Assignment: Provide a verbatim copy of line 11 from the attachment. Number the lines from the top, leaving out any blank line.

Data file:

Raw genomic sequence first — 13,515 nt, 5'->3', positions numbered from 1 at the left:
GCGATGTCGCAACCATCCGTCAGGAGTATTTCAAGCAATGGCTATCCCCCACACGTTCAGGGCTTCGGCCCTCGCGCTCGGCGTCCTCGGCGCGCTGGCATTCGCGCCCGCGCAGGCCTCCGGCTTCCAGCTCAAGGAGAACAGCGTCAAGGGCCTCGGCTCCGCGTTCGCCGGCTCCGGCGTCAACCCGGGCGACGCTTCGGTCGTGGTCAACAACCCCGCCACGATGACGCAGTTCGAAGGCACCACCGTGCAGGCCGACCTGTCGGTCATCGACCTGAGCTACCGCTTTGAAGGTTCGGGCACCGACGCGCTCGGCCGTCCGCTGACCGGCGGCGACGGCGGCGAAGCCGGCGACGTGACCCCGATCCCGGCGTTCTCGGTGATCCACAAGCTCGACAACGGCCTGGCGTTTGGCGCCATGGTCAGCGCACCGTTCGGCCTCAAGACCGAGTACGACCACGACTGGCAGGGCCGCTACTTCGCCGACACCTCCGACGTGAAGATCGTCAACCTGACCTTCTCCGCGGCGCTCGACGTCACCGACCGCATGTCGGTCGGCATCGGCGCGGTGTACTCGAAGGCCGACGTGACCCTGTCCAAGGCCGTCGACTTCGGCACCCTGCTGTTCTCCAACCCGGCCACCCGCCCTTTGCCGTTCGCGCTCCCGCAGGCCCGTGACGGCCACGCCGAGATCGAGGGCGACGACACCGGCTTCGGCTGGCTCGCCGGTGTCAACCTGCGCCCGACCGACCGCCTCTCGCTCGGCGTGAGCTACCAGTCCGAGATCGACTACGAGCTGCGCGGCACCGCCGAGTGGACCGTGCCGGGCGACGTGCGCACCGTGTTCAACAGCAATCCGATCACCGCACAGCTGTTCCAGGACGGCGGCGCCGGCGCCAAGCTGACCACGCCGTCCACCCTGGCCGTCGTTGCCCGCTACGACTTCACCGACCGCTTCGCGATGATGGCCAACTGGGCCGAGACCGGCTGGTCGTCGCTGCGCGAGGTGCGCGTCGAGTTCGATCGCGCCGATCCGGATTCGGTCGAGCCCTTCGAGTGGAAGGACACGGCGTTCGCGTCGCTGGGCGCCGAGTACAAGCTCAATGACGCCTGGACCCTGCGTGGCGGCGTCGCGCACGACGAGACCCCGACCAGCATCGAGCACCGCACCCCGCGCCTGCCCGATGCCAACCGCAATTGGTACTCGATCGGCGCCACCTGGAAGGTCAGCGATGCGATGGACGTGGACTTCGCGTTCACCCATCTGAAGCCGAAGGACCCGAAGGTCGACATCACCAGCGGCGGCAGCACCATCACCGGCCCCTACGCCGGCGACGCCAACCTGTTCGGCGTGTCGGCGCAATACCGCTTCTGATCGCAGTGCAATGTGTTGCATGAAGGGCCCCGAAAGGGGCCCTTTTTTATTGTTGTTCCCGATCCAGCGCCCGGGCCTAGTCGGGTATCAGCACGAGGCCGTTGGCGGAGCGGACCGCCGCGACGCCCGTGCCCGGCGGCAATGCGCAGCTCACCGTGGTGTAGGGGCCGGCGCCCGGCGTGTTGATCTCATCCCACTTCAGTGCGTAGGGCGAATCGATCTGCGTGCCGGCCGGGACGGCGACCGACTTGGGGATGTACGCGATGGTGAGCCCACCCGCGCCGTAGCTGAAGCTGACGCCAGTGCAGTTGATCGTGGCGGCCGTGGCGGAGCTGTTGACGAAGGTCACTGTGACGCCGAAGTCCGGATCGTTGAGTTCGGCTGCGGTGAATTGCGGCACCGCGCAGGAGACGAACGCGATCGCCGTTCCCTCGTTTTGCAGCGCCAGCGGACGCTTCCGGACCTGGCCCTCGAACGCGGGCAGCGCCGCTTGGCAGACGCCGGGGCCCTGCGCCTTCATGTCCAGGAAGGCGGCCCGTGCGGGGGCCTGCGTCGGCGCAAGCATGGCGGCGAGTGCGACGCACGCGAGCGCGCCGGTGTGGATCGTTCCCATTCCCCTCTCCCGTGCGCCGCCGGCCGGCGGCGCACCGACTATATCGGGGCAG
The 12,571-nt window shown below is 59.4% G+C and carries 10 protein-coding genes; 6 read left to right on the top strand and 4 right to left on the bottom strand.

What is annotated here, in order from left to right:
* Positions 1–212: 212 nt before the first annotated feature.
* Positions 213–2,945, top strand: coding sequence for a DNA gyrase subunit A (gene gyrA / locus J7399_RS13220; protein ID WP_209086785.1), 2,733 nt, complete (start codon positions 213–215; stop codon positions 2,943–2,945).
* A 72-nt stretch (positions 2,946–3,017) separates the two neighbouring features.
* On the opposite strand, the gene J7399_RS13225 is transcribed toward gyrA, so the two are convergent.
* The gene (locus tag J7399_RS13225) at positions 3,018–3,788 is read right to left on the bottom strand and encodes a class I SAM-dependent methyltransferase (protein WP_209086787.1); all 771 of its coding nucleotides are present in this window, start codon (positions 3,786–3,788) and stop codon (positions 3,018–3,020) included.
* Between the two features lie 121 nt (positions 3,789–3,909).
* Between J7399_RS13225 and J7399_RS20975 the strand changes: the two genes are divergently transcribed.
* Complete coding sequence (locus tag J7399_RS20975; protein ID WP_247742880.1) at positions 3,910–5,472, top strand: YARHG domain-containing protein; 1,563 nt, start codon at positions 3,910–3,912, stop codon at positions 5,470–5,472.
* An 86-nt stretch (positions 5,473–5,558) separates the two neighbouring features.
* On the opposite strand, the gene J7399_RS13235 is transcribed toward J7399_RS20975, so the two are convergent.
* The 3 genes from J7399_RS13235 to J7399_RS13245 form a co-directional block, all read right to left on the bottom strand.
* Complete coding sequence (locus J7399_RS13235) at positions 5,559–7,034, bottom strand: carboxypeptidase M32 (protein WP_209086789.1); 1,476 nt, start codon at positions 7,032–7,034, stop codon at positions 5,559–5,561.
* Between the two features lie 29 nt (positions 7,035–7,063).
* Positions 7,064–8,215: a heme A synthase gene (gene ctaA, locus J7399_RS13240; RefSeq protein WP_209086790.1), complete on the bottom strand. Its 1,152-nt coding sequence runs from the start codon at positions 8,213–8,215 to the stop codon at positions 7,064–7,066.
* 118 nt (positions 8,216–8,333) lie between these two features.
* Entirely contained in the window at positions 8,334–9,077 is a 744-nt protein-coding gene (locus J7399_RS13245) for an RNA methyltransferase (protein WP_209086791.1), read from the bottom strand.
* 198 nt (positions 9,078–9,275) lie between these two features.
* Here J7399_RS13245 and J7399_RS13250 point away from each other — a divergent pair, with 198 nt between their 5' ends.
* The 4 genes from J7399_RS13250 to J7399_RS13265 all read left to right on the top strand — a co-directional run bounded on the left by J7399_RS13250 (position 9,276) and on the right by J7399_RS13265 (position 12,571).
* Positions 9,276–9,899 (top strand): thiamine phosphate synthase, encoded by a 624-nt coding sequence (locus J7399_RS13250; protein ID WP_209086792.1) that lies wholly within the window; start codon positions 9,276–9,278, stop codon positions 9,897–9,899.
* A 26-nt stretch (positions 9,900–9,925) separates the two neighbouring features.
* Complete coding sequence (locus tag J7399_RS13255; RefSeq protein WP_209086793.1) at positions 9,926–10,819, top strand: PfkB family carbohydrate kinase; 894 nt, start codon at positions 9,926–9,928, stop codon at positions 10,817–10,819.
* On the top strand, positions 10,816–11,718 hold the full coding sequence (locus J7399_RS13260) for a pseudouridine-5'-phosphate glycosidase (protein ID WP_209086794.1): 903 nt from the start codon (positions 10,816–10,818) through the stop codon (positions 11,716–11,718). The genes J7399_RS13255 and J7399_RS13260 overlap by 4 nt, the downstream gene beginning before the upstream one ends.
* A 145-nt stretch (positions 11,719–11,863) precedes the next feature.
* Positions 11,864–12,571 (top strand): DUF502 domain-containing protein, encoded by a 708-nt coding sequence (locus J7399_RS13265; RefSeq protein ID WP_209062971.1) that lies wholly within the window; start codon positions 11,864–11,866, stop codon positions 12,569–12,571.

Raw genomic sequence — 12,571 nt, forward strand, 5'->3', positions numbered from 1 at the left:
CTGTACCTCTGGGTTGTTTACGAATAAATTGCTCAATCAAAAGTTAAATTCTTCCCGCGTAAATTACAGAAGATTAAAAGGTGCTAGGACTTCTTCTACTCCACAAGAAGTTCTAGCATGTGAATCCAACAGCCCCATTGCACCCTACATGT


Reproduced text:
* Between J7399_RS13225 and J7399_RS20975 the strand changes: the two genes are divergently transcribed.